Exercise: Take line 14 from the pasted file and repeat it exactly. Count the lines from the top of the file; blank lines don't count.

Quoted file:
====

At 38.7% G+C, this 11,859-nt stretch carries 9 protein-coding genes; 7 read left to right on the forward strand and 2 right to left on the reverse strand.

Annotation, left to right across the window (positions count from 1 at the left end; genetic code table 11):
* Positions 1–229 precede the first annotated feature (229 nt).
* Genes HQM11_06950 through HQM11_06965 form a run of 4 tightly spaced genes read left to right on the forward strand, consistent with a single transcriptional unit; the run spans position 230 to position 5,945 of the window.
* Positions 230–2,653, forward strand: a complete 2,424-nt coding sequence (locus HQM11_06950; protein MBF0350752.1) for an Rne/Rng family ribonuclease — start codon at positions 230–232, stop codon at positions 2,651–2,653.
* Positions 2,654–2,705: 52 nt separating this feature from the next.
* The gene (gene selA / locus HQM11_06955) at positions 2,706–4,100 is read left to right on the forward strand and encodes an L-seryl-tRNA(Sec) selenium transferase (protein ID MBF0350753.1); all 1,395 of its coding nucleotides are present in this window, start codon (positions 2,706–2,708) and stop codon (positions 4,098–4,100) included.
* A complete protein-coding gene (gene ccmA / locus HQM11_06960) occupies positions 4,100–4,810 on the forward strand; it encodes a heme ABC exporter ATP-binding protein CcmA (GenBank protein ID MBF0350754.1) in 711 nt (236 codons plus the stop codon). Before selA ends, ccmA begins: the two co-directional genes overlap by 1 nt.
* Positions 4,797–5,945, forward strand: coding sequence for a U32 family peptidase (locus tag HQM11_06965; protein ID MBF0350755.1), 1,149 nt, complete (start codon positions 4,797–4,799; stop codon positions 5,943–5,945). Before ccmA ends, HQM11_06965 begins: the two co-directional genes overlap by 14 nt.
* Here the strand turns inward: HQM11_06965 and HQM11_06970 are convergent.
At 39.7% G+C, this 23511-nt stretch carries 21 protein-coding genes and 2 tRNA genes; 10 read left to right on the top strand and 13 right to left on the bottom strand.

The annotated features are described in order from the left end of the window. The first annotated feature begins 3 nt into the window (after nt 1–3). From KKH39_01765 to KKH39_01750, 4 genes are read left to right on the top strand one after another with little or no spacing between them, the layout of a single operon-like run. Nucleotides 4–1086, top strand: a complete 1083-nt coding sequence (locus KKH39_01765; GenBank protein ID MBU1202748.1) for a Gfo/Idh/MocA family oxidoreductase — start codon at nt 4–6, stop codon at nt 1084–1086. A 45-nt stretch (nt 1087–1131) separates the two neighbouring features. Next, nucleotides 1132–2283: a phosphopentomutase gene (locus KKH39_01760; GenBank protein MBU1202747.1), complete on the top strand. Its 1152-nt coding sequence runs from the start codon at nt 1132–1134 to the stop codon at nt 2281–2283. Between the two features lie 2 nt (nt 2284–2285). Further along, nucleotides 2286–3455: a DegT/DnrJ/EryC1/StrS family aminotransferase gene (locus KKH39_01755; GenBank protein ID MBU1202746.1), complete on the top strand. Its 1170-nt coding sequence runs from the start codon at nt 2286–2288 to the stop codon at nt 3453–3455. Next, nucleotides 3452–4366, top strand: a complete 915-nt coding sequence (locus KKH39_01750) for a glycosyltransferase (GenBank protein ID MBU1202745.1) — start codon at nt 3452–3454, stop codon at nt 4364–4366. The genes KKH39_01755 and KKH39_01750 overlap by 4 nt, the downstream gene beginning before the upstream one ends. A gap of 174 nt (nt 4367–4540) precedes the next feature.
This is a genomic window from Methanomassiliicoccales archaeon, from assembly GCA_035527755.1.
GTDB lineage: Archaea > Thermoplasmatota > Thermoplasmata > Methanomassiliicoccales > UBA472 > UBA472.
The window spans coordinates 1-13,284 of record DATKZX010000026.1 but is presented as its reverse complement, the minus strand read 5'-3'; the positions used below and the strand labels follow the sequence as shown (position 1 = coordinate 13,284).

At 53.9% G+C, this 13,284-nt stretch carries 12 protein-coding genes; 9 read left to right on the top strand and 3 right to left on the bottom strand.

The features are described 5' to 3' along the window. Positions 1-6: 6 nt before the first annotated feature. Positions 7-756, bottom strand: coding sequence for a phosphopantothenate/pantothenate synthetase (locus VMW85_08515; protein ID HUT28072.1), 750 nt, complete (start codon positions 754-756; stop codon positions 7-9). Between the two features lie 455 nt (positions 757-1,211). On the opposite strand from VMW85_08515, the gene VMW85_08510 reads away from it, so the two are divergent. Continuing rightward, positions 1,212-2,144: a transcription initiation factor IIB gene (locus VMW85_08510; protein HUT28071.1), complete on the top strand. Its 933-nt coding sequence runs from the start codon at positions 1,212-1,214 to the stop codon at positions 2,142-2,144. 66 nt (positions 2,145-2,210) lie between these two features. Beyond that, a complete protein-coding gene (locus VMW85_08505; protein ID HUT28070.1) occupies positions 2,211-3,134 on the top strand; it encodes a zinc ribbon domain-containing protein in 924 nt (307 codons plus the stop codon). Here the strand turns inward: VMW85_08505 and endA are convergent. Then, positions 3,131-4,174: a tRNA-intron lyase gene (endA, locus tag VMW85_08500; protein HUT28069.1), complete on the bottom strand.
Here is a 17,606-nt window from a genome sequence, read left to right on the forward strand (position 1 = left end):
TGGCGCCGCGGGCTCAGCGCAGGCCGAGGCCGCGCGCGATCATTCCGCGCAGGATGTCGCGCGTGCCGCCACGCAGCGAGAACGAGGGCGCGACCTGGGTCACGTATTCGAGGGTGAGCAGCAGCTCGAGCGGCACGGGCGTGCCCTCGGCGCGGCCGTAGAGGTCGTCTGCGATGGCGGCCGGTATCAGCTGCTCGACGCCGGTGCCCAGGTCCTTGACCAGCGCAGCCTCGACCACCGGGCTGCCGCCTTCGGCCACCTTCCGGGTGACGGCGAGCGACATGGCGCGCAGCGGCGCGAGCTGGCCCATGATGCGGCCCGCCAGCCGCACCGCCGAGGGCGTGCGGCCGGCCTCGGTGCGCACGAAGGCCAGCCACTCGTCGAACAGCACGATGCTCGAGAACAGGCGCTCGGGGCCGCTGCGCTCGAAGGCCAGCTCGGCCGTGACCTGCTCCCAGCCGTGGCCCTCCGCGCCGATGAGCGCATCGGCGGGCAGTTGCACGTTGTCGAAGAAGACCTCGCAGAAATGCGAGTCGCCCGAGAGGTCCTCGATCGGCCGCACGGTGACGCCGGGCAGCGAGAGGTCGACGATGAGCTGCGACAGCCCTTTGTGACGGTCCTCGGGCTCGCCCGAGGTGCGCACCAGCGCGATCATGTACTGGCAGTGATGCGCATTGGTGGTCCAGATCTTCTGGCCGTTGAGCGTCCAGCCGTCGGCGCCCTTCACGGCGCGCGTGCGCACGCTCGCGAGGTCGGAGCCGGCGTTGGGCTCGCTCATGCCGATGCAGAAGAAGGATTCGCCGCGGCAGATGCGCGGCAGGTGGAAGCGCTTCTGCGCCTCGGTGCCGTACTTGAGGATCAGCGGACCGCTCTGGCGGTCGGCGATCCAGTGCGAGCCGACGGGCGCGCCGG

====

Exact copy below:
GTDB lineage: Archaea > Thermoplasmatota > Thermoplasmata > Methanomassiliicoccales > UBA472 > UBA472.